In the last three months is really when breakaway has really blown up. I actually produced a new roping in Las Vegas and called it Rope to the Crown, because when women are done college rodeo’ing, they kind of disperse. They go to where they marry into, or they have careers, or they have kids, and you go to your respective regions. Women breakaway ropers don’t necessarily have a pro circuit where they go to these certain places all year long and make a living doing it, so what girls end up doing is scattered across the United States at amateur rodeo associations.
I wanted to have a finals that brings all of these girls together, and crowns one champion out of all of them. To me, that’s the top. So we had sixty girls compete that were the best in the world, and it made for amazing roping. It was really cool, and we did it in Las Vegas during the NFR. So that has been one of my favorites so far, because that was the first time we’ve seen that level of talent in the same spot competing against each other. And I’m hoping to get it to grow a lot bigger.
Our audience is very equestrian-centric. Can you tell us how horses have contributed to your success?
Well, horses are everything. I mean, that’s everything. I was thinking about it last night, as I’m sitting there fixing to rope for $100,000, and looking down at my horse and just thinking how lucky I am to have him, and what he’s enabled me to do, not only for myself, but my family. I’m just sitting there looking at him thinking, “I hope he knows that I know. I hope he knows that I know how lucky I am, and how much he has given me.”
It’s such a balance of finding the right one that wants to work for you. The horse I ride right now that brings in the most money, he doesn’t want to do anything wrong. He wants to do his job, he does it well, and is so forgiving of me. I couldn’t do anything I do without him.
You’ve said you love working with the young horses. What is it about the young ones that really drives you?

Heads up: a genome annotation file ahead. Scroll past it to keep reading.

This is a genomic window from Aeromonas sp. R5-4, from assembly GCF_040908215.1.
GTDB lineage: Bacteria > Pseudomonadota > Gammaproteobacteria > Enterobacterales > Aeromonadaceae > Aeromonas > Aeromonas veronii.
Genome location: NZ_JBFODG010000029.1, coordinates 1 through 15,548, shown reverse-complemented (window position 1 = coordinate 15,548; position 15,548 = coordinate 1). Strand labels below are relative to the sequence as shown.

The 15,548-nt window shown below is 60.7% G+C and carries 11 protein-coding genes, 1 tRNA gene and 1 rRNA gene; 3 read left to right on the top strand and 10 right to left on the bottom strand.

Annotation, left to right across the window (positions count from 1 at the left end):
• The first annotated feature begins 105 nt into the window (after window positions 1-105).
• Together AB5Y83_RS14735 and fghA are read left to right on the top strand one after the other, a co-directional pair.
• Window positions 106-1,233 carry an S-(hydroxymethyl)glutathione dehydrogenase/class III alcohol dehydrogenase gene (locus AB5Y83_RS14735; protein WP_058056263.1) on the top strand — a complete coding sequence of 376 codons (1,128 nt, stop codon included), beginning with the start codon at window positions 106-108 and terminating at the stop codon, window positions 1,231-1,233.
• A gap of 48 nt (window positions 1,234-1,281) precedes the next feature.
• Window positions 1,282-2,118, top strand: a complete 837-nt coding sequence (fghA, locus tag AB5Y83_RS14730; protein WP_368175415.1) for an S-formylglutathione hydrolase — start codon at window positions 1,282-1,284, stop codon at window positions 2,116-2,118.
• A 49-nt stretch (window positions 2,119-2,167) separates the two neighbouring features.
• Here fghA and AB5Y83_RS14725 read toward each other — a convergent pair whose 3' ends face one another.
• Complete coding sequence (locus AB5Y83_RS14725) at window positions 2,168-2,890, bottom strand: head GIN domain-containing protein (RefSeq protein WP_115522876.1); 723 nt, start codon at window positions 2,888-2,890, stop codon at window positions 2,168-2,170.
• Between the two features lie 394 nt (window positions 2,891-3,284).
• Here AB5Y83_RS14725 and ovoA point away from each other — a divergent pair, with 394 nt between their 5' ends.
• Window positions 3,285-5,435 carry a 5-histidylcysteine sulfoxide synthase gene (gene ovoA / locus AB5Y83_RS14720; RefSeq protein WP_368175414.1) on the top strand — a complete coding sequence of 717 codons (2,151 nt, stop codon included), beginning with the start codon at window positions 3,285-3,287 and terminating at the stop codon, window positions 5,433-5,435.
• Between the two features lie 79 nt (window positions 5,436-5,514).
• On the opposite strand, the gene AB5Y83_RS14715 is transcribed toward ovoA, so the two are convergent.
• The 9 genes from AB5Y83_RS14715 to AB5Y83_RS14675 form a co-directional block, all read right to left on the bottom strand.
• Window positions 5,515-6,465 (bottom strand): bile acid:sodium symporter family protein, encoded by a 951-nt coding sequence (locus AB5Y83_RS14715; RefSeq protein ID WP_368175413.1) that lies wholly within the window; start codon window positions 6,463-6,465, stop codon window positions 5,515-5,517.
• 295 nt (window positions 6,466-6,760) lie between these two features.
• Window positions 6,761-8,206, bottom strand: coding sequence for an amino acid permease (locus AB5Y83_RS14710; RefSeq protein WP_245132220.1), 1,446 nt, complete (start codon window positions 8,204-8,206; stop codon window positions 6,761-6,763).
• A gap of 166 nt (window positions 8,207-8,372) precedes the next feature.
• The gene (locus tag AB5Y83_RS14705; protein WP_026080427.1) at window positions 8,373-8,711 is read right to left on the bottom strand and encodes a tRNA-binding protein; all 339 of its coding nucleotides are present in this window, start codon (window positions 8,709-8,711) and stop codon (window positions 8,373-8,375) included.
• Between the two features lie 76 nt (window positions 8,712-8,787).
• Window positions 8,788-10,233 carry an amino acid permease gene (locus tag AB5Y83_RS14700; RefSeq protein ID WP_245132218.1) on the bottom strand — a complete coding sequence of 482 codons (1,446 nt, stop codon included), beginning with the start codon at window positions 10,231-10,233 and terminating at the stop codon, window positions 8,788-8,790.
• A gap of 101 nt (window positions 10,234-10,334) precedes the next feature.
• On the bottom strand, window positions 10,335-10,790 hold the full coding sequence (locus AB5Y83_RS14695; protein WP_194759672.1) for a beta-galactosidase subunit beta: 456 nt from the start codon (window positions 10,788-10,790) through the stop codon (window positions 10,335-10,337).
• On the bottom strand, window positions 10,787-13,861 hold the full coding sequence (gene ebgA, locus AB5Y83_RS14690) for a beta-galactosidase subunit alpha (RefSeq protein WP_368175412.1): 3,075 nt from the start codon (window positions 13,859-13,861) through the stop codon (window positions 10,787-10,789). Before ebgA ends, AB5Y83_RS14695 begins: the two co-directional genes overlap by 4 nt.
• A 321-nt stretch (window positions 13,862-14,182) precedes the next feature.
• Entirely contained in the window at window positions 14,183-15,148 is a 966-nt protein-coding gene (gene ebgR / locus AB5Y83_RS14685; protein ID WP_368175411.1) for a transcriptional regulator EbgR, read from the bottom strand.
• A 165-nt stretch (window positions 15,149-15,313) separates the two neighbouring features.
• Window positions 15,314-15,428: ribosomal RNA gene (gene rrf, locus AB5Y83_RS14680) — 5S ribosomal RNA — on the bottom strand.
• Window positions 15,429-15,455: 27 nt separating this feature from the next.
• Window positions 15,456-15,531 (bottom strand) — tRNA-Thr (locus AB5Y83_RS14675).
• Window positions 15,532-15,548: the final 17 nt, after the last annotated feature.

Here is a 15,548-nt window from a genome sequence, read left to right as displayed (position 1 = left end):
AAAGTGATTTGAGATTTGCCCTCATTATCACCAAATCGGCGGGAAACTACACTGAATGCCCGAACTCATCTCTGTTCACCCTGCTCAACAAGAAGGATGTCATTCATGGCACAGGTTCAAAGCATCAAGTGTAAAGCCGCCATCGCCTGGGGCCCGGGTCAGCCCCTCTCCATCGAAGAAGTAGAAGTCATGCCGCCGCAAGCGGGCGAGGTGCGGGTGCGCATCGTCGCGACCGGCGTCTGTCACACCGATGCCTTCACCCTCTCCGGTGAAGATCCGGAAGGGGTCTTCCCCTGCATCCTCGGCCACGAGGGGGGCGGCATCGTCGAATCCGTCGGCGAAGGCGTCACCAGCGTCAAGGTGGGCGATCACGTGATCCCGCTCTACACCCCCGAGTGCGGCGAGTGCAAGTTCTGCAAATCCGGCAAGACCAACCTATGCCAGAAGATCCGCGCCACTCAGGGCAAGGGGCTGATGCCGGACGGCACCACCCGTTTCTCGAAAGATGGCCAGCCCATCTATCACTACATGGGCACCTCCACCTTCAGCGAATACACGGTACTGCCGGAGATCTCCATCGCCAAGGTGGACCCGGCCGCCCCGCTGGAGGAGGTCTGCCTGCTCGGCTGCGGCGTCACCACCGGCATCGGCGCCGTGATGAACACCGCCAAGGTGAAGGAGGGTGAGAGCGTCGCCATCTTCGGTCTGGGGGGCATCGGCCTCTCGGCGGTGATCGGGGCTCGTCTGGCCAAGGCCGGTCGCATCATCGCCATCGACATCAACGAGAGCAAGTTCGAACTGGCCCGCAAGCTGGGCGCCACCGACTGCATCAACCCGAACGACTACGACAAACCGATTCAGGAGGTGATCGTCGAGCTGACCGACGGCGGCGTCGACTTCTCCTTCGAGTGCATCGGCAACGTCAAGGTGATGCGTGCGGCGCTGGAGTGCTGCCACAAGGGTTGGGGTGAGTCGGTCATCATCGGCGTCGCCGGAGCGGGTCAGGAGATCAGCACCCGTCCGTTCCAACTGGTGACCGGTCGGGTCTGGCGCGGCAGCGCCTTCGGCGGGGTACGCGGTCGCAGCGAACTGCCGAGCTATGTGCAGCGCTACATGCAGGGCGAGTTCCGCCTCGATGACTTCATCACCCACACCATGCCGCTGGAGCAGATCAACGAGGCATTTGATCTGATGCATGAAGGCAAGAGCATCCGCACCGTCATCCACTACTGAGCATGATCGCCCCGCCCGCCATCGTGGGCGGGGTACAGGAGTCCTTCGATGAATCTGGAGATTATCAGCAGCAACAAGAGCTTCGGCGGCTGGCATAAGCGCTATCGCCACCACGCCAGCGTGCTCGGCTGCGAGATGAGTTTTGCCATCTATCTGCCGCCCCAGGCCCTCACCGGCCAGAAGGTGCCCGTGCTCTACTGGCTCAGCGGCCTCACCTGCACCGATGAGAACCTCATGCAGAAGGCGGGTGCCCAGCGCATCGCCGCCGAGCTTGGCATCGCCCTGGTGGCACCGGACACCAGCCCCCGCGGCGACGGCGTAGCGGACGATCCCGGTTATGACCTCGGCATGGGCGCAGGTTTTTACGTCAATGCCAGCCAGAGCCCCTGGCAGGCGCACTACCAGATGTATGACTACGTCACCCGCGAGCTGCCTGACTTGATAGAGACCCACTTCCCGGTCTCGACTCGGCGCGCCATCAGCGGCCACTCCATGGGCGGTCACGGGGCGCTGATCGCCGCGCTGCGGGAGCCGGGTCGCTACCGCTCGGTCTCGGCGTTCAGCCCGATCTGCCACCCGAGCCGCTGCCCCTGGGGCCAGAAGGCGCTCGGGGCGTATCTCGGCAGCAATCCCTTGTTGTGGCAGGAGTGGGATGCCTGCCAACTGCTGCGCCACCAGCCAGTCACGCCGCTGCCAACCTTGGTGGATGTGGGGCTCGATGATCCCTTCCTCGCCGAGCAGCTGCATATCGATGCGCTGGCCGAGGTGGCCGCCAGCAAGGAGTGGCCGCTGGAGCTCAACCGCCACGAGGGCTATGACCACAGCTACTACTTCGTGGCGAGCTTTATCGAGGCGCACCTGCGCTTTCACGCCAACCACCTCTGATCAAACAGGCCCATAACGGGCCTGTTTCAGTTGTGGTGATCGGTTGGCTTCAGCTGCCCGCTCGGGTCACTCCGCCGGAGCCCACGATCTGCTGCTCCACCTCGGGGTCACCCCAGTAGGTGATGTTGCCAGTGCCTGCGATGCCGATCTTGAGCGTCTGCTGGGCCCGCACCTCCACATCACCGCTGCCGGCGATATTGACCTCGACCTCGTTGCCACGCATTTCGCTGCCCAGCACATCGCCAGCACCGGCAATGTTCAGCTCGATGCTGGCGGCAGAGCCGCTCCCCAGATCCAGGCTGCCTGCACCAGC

It’s like a chess game. I learn as much from them as they learn from me. It’s like trying to unlock the door and find the right key, or a puzzle that is challenging. I love to see the progress. In your seasoned horses that are trained, they know their job and they know how to do it. Young horse don’t understand, so I love seeing the progress in them. I love seeing them learn, and that I did my job right, and this is how I got through to them. I love that process. I also get a little bit bored because to me the joy you get from the older horses is the winning. Seeing the process in a young horse is so fun.
Do you turn to your competitive peers for advice or to share experiences, or are you all training independently?
That’s the one cool thing about rodeo. We are all friends. We are all competitors, don’t get me wrong, but when it comes down to it, we’re all on the same team. Kelsie Chase, one of my biggest competitors, lives right here at my house in our apartment. It’s so good because when you can battle back and forth and share ideas, that’s a huge help. If I need to work on something, I can call my friend JJ [Hampton]. She lives right down the road, and is one of the greatest breakaway ropers ever. I can go down there and rope and she’ll pick something out. Or I can go down to Lari Dee [Guy]’s to rope, and she can pick something out. We’re always trying to help each other. The biggest thing is the women in our sport that are doing good and are part of the breakthrough of this want it to be bigger and better. So of course we’re going to help each other. We want everybody moving up in this sport.
You train, you compete, and you teach clinics … what are your plans after your final competition?
I die!? Hopefully, I’ll get to compete at a really old age! The cool thing about the roping industry is that I’m going to be able to compete in this event for a really long time. Even after that, I hope we can go on and compete as a family for a long time. Once I slow down, I hope I get to watch my kids compete at the levels to which we’ve strived to push rodeo.
Any advice for the competitive equestrian?
Don’t think you’re crazy! Or that you’re any crazier than any of us are. Because we spend our entire day in our lives trying to perfect something and we will never achieve perfection. You’re always going to be struggling to perfect something. You’re always going to be trying to make something better. You’re going to go through trials, tribulations, defeats, victories…and it’s a cycle. Don’t ever expect perfection because it never comes. You’ve got to find joy in the process.
What do you hope for the future of your sport?
I hope that when I am too old to compete with these younger girls, that I’m sitting front row at these venues that they get to rope at and I’m watching them rope and have opportunities way bigger than I had at their age. I want those girls to be right there having a women’s roping event right alongside the men.
Three females walk into a bar: a breakaway roper, a show jumper, and a polo player. What happens next?
I’m going to say that the jumper orders a fancy glass of wine. The breakaway roper orders a beer. The polo player orders a mixed drink. We get to talking, realizing we’re all pretty good buds, and we’re not all that different. Then probably the breakaway roper gets into a bar fight and we all have to leave!
I shouldn’t have said that!